After a few measurements were made with the assistance of an online calculator equating the interior space of a trapezoidal fish tank, I adapted the top openings to match that of the interior space of the Lorenzo Langstroth beehive and worked my way down.

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The beauty of top bar hives is that they allow for bees to naturally build their honey comb depending on their colonies needs.

By providing a top bar with an indication of where they should begin their work, and providing side walls between 30 and 60 degrees, bees,  while naturally forming their new home, resist attaching their wax to the side walls, leaving each panel independent from the next. 

It seams that Varroa destructor, the infamous tick thats sucks all nutrients from developing bees is here it stay. And while we as beekeepers can treat our hives from season to season with the latest biologically advanced and ecologically approved chemical or not treatments, Varroa only seams to adapt and each year the following treatment must be stronger. 

So rather than irradiate the parasite it seems our best option is to strengthen the colony throughout this rather abrasive co-existence.  

By allowing the bees to build their honey comb panels we allow for them to draw each of the cells out according to needs leaving no extra room for the Varroa Destructor.

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After a full season of colony development and hive establishment within the KTB style brood box, the Beefree beehive allows for the addition of Langstroth style honey supers directly on top.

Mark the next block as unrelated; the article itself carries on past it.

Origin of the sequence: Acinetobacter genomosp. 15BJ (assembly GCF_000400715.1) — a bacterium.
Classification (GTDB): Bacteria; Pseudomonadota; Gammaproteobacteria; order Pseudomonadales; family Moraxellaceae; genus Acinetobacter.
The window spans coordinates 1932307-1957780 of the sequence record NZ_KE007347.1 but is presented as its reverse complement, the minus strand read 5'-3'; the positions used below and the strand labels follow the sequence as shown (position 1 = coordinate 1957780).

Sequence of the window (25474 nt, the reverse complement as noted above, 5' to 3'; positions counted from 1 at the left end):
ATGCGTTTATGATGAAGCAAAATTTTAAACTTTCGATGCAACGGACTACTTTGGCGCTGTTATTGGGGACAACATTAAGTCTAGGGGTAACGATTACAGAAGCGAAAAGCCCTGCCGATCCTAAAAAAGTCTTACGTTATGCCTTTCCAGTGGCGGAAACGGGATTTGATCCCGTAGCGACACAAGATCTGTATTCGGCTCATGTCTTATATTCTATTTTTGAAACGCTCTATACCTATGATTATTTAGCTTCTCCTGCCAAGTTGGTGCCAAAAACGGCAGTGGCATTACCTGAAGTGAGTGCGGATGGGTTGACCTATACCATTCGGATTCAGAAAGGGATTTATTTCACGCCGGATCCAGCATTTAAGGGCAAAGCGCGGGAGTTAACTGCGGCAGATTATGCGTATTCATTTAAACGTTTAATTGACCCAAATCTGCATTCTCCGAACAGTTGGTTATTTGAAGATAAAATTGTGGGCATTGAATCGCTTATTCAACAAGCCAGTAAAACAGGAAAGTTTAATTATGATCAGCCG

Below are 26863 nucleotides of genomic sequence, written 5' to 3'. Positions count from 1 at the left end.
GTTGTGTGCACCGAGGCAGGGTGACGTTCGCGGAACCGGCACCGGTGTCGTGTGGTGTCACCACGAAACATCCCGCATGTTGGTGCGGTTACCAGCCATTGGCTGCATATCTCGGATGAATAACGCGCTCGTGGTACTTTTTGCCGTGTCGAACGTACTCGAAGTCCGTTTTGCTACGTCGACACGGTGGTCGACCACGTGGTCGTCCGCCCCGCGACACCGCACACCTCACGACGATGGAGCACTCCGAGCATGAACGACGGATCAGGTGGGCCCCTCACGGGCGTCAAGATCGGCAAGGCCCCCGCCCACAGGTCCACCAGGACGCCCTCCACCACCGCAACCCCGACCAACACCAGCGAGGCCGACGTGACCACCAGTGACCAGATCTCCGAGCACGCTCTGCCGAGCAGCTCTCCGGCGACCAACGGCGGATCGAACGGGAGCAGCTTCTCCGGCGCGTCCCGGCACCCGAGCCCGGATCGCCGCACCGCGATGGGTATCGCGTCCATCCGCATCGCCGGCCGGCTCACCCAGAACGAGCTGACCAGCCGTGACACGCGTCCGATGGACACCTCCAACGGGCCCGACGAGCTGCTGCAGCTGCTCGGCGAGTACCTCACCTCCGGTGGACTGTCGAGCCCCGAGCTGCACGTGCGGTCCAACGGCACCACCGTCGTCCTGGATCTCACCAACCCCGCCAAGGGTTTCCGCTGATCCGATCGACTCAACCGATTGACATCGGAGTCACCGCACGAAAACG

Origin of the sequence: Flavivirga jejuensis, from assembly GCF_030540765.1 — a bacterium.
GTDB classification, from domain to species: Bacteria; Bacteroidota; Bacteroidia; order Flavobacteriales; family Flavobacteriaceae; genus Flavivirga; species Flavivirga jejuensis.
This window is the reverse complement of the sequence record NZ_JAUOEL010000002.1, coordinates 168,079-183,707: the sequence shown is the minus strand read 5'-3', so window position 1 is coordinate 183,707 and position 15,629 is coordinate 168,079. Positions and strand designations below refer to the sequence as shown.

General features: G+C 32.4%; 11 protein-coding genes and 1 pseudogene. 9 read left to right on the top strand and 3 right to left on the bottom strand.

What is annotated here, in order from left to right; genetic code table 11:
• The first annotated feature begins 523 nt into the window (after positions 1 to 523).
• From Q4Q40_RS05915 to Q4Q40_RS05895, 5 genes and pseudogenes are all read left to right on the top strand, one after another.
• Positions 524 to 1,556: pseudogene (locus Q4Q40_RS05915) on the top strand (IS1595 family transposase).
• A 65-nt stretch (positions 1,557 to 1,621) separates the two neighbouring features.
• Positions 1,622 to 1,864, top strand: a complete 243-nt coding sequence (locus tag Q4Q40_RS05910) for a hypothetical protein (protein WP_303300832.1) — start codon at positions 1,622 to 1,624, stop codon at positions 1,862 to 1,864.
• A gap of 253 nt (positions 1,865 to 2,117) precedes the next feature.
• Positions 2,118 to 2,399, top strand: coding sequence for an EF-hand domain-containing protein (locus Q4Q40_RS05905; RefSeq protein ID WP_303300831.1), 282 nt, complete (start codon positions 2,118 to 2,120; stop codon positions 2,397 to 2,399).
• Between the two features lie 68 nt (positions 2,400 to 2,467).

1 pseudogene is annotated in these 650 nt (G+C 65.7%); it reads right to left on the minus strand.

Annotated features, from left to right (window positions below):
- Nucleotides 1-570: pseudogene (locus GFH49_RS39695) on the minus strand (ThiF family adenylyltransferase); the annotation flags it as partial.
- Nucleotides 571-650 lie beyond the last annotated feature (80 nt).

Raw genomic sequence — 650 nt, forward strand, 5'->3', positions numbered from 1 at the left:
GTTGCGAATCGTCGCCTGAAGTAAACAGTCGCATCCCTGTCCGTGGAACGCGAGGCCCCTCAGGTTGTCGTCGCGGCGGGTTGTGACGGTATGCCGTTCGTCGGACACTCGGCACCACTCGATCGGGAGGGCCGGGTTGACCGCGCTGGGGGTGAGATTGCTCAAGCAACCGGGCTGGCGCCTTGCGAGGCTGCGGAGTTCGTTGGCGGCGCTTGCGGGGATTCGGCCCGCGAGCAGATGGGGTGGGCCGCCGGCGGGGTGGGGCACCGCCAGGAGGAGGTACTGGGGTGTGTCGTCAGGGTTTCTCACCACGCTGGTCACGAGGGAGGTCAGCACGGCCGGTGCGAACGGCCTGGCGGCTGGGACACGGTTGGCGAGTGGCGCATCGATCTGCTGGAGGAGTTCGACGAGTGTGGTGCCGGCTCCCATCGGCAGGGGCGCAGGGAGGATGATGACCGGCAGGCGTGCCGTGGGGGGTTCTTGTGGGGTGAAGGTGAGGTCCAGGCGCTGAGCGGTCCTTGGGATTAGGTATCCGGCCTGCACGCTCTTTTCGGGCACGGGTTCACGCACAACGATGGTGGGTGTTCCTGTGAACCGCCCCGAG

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Like I said before, my team here in Madrid is making this all come together. With the use of the laser printers and the CNC digital router were currently working out all the kinks with the bees comfort in mind. 

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Kembata- Tembaro Honey Press

Kembata- Tembaro Honey Press

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Until now, beekeepers in both Medula and Kololo  have sold their crude honey in the form known as “injera”. Going by the same name as that of the fermented teff grain bubbly flat bread, honey along with pollen, propolis, and rolly jelly all are all sold inside of the wax honey comb.

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Nutritionally, this mix is very beneficial as all the bee products are kept in their most natural state. However, as beekeepers sell these products in their crude form to the the tej makers in town who in turn mix it all with water and allow it to ferment in the production of their traditional honey wine, these benefits as well as their market potential are lost.

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The second half of our workshop was spent introducing the proper use and maintenance of an Italian imported honey press machine.